Phillip M. Adams & Associates, L.L.C. v. Lenovo International et al

Filing 1506

MEMORANDUM DECISION denying 1350 Motion to Vacate ; granting in part and denying in part 1352 Motion in Limine. Signed by Judge Ted Stewart on 08/04/2010. (asp)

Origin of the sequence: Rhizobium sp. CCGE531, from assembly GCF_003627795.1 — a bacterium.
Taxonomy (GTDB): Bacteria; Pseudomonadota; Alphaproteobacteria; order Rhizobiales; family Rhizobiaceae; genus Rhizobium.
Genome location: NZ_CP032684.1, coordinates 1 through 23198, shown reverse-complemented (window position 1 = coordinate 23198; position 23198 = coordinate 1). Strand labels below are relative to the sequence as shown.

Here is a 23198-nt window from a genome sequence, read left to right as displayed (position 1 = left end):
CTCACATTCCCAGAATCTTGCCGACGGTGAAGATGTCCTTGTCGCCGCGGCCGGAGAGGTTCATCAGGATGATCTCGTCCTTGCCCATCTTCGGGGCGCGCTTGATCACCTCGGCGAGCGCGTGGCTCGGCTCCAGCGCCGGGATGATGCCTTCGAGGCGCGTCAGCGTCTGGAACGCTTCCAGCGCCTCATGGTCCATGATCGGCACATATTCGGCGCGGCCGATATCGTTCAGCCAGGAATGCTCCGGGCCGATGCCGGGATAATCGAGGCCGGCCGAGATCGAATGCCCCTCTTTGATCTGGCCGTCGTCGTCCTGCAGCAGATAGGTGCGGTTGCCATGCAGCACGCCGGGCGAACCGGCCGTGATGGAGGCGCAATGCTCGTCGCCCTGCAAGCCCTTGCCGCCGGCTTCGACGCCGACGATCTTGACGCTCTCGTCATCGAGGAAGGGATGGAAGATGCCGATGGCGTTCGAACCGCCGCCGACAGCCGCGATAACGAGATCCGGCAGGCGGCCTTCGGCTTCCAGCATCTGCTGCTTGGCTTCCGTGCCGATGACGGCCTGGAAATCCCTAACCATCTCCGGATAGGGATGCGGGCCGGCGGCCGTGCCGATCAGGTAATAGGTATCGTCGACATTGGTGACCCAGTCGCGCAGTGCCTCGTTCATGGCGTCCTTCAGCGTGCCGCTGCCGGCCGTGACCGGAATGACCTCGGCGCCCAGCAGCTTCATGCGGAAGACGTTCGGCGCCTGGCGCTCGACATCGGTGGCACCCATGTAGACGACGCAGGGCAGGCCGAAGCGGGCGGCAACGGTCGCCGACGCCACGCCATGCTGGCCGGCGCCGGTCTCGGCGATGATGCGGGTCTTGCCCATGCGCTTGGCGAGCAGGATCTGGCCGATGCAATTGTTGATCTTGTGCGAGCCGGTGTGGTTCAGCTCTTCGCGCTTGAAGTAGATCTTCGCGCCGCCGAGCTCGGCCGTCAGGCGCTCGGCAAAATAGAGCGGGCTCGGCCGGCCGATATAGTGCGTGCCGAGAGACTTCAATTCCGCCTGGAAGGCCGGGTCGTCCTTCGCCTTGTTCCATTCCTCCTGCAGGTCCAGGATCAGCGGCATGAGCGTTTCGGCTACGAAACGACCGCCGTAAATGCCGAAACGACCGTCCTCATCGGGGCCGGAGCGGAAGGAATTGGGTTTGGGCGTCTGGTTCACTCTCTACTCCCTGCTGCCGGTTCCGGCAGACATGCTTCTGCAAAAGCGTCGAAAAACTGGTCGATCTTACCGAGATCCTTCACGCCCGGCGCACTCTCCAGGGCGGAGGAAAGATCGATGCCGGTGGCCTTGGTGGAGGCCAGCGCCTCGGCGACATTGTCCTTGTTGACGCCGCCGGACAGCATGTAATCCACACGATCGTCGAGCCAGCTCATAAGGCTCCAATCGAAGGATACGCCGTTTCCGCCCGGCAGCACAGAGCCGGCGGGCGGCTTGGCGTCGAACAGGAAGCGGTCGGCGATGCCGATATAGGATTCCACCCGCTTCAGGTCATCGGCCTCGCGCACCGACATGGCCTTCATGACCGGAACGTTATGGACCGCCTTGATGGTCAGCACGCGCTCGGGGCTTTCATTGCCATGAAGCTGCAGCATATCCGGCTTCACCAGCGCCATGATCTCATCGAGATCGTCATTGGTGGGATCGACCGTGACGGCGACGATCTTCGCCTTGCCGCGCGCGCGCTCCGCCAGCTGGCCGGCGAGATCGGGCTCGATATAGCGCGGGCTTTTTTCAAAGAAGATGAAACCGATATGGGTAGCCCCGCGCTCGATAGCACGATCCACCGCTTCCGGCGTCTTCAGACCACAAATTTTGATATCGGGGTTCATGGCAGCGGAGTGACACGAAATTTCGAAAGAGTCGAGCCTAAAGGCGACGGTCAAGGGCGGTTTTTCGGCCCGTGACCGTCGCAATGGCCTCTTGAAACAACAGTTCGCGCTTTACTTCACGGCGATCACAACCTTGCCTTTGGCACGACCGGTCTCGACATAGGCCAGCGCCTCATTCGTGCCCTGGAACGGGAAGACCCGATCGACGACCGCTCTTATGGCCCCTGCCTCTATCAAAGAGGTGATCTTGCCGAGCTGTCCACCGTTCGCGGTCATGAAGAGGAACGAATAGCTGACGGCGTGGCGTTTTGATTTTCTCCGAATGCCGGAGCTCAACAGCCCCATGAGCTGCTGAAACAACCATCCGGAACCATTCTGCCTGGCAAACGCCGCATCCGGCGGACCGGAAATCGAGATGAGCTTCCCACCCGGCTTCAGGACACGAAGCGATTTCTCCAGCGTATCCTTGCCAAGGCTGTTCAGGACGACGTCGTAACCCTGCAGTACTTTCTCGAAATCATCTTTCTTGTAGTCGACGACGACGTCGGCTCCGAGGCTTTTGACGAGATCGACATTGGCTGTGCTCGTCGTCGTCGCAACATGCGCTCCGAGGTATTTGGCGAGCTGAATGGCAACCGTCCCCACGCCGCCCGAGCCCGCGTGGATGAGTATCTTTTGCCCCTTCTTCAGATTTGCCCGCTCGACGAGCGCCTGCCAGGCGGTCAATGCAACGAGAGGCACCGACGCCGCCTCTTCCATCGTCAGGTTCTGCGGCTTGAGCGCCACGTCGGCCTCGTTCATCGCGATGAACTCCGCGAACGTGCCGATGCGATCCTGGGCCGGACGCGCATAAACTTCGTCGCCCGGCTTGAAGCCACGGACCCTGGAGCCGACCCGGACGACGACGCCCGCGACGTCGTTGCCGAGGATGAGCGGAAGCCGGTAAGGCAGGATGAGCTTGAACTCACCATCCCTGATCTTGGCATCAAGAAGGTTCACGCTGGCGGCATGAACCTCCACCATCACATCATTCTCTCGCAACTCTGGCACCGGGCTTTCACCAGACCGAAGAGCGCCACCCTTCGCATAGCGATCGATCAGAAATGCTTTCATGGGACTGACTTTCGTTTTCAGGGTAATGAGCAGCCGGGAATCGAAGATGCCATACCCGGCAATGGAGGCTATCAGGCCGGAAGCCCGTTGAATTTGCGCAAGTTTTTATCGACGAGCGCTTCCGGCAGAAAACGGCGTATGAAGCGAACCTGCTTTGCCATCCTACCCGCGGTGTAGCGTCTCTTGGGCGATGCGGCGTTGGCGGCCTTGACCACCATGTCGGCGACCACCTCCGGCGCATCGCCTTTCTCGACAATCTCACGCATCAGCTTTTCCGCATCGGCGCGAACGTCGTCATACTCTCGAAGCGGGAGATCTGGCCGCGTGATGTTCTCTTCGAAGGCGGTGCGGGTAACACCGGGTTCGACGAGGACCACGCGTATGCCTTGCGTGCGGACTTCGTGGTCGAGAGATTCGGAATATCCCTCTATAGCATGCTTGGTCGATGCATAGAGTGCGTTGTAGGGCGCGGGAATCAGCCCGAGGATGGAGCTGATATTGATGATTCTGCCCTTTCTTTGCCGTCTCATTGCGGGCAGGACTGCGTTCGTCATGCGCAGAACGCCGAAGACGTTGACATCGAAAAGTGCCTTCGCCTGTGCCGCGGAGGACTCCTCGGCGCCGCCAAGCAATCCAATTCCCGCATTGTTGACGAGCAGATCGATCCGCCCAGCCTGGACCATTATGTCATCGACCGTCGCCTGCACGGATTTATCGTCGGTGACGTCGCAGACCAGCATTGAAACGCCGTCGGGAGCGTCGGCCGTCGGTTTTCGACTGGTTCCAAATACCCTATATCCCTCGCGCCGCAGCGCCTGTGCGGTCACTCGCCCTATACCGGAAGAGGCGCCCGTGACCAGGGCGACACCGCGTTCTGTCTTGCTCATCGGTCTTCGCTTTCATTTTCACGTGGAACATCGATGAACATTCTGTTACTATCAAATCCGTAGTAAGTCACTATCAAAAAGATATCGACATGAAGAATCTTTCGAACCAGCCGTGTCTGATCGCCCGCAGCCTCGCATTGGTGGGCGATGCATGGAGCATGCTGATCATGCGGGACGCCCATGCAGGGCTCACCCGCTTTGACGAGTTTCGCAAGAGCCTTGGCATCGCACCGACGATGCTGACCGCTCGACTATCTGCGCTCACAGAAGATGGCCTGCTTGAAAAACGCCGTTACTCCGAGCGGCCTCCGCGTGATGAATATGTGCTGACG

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Phillip M. Adams & Associates, L.L.C. v. Lenovo International et al Doc. 1506 IN THE UNITED STATES COURT FOR THE DISTRICT OF UTAH NORTHERN DIVISION PHILLIP M. ADAMS & ASSOCIATES, LLC, a Utah Limited Liability Company, Plaintiff, MEMORANDUM DECISION AND ORDER DENYING DEFENDANTS' MOTION TO VACATE CONSENT JUDGMENT AND GRANTING IN PART DEFENDANTS' MOTION IN LIMINE vs. ASUSTEK COMPUTER, INC., et al., Defendants. Case No. 1:05-CV-64 TS I. Introduction Defendants Winbond, ASUS, and MSI move to vacate three paragraphs of the May 20, 2010 Consent Judgment between Plaintiff and Sony (Sony Consent Judgment). The same Defendants also move to exclude the Sony Consent Judgment. The Court denies the Motion to Vacate but grants, in part, the Motion in Limine to exclude it as evidence at trial. II. Sony Consent Judgment The Sony Consent Judgment embodies the settlement between Plaintiff and Sony as follows: 1 1. This Court has jurisdiction over the parties and subject matter of this action. 2. Plaintiff Phillip M. Adams & Associates, L.L.C. ("Adams") owns and has standing to sue for infringement of United States Patent Nos. 5,379,414, 5,983,002, 6,401,222, 6,195,767 and 6,687,858 (the "Adams patents"). 3. Each of the Adams patents is valid and enforceable. 4. The manufacture, use, sale, offer for sale, and importation of all Sony Electronics computers that include a device having an FDC manufactured by Winbond or ITE, constitutes an infringement of each of the Adams patents and Sony has admitted that such acts constitute infringement. 5. All claims and counterclaims brought in this action by Adams and Sony against each other are dismissed with prejudice and Adams and Sony hereby release each other, their officers and attorneys with respect to any claims that were or could have been brought in this action. 6. fees. 7. No claim is released, dismissed or otherwise disposed of with respect to the remaining defendants, ASUS, Winbond, MSI and ITE, and all such claims are expressly reserved and remain for trial. 8. The Court reserves jurisdiction to enforce each of the terms of this Consent Judgment Order.1 III. Motion to Vacate Defendants seek to vacate paragraphs two through four of the Sony Consent Judgment. They argue that the paragraphs must be vacated because they could directly and adversely affect their rights as non-settling and non-consenting Defendants. In support, Defendants cite several cases involving consent decrees, such as Local No. 93, Sony and Adams shall each bear their own costs and attorneys' 1 Docket No. 1297 (emphasis added). 2 Intern. Ass'n of Firemen v. City of Cleveland,2 Johnson v. Lodge #93 of Fraternal Order of Police,3 and United States v. City of Miami, Fla.4 Defendants argue that because the Sony Consent Judgment affects their rights, they were entitled to adequate opportunity to be heard before its entry. They also argue against its use as evidence at trial, a matter discussed below. Plaintiff argues that the cases relied on by Defendants are not relevant as the Sony Consent Judgment does not have the preclusive effect they argue. Plaintiff also argues that the general rule in patent cases is that settlements are admissible under the "secondary considerations" doctrine, an argument the Court will address in connection with the Motion in Limine. The Court finds that the cases relied on by Defendants are inapposite for two reasons. First, they involve consent decrees. Second, because the Sony Consent Judgment, unlike some of the cases cited, does not adversely affect the rights of the remaining Defendants. 478 U.S. 501 (1986) (Title VII class action race discrimination case holding that while the intervenor Union "was entitled to present evidence and have its objections heard at hearings to approve a consent decree, it [did] not have the power to block the decree merely by withholding its consent"). 393 F.3d 1096 (10th Cir. 2004) (holding that consent decree did not adversely affect legal rights of police union, a nonconsenting intervenor). 664 F.2d 435 (5th Cir. 1981) (holding that consent decree settling employment discrimination suit was not valid insofar as it may alter the contractual rights of nonconsenting collective bargaining agent and its members without a determination of the merits of their objection). Defendants also rely on United States v. State of Colo., 937 F.2d 505, 509-10 (10th Cir. 1991), which is inapposite as it involves notice and hearing requirements for subsequent modification of consent decree. 3 4 3 2 As the United States Supreme Court explained in Local No. 93, a consent decree has a hybrid nature that requires special considerations.5 Those considerations are not present in the instant cases which involves a stipulated judgment between Plaintiff and only one of the Defendants. The Sony Consent Judgment does not purport to determine Plaintiff's claims against any other party. As it specifically states regarding ASUS, Winbond, MSI and ITE, "all such claims are expressly reserved and remain for trial."6 Accordingly, Defendants have not shown a basis for vacating the Sony Consent Judgment. IV. Motion in Limine Defendants seek to exclude the Sony Consent Judgment at trial as hearsay, prejudicial, irrelevant and confusing to the jury. Plaintiff argues that it is Defendants who have put the Sony Consent Judgment at issue in the present case because Defendants' experts' reports go into a great deal of detail about the terms of the prior settlements in an attempt to show that they do not establish a royalty rate for the Adams patents. Plaintiff argues that it is "well settled" that previous licenses, settlements and consent judgment are admissible to show secondary considerations, relying on Sanson Hosiery Mills v. Warren Knitting Mills.7 Plaintiff reads Sanson Hosiery Mills too broadly. In that case the evidence of "the number of infringement suits instituted, the number of 5 478 U.S. at 518-525. Docket No. 1297, at 2. 202 F.2d 395, 397 (3d Cir. 1953). 4 6 7 consent decrees entered and licences granted" was admitted to show the patent in suit should be liberally construed because it made a mark on the trade and advanced the art.8 Iron Grip Barbell v. USA Sports,9 also relied upon by Plaintiff for his secondary consideration argument, found that licences resulting from settlement of litigation could be evidence of nonobviousness and marketplace success if a nexus is shown between the invention and the subject licences.10 It may well be that the fact of the Sony Consent Judgment is admissible if Plaintiff seeks to show such secondary considerations. Further, Plaintiff is correct that Defendants' experts' reports challenge Plaintiff's licence-based damages calculation of damages by examining the value assigned to licences in prior settlements in great detail.11 If such arguments are raised by Defendants at trial, Plaintiff is entitled to explore why the Sony settlement and licence supports its theory of damages.12 However, the cases cited by Plaintiff do not address the issue raised by the present Motion in Limine--whether the specific admissions therein are hearsay as to the nonsettling defendants. The Court finds that Defendants are correct that paragraph 4 of the 8 Sanson Hoisery Mills, 202 F.2d at 397 (emphasis added). 392 F.3d 1317 (Fed. Cir. 2005). Id. at 1324. Docket No. 1376, Exs. A-C. 9 10 11 Plaintiff cites v. Lansa, 594 F.3d 860, 872 (Fed. Cir. 2010) in support of its position but also correctly states that ResQNet does not stand for the proposition that such licences are always admissible and does not foreclose the possibility that Plaintiff will oppose the admission of previous settlements. Docket No. 1380 at 3 n.5. 5 12 Sony consent decree would be confusing to the jury and prejudicial to Defendants. The Court finds that any mention of the paragraph 4 agreement between Plaintiff and Sony that "all Sony Electronics computers that include a device having an FDC manufactured by W inbond or ITE, constitutes an infringement of each of the Adams patents and Sony has admitted that such acts constitute infringement" would be confusing to the jury and prejudicial. Therefore, all evidence of that portion of the agreement shall be excluded at trial. However, the Court is not ruling that the more general fact of Sony's concession of its own infringement (without any mention of any other Defendant) is necessarily excluded. Any determination of possible confusion to the jury by admission of Sony's agreements that it infringed and that the patents are valid depends on the context of the trial testimony, including the purpose for which the information would be offered. Therefore, counsel shall raise the issue outside of the hearing of the jury prior to eliciting such information, including making any argument that the testimony of a defense expert has "opened the door" on the subject. V. Conclusion and Order In conclusion, the Court notes that Defendants attached to their Motion to Vacate partially redacted copies of Plaintiff's settlement offers to each of the moving Defendants even though the offers are all clearly marked as settlement offers under Fed. R. Evid. 408. Defendants argue that they did so only to show that Plaintiff intends to introduce the Sony Consent Judgment at trial and not for any purpose prohibited by Fed. R. Evid. 408.13 13 Docket No. 1360, Exs. 1-3. 6 However, only five of the seven unredacted paragraphs are relevant to that fact--a fact that could have as effectively been conveyed by the simple statement of the same. Instead, Defendants chose to also include two other paragraphs which are unrelated to the Sony Consent Judgment and which should not have been disclosed.14 This is an example of the unfortunate personalization by counsel that has manifested itself on all sides of this case. The Court is confident that all counsel will avoid such personalization hereafter. Based on the foregoing, it is ORDERED that Defendants' Motion to Vacate Portions of the Consent Judgment (Docket No. 1350) is DENIED. It is further ORDERED that Defendants' Motion in LImine to Evidence of the Consent Judgment at Trial (Docket No. 1352) is GRANTED IN PART as set forth above. DATED August 4th, 2010. BY THE COURT: ___________________________________ TED STEWART United States District Judge 14 The document is sealed and, therefore, does not appear on the public docket. 7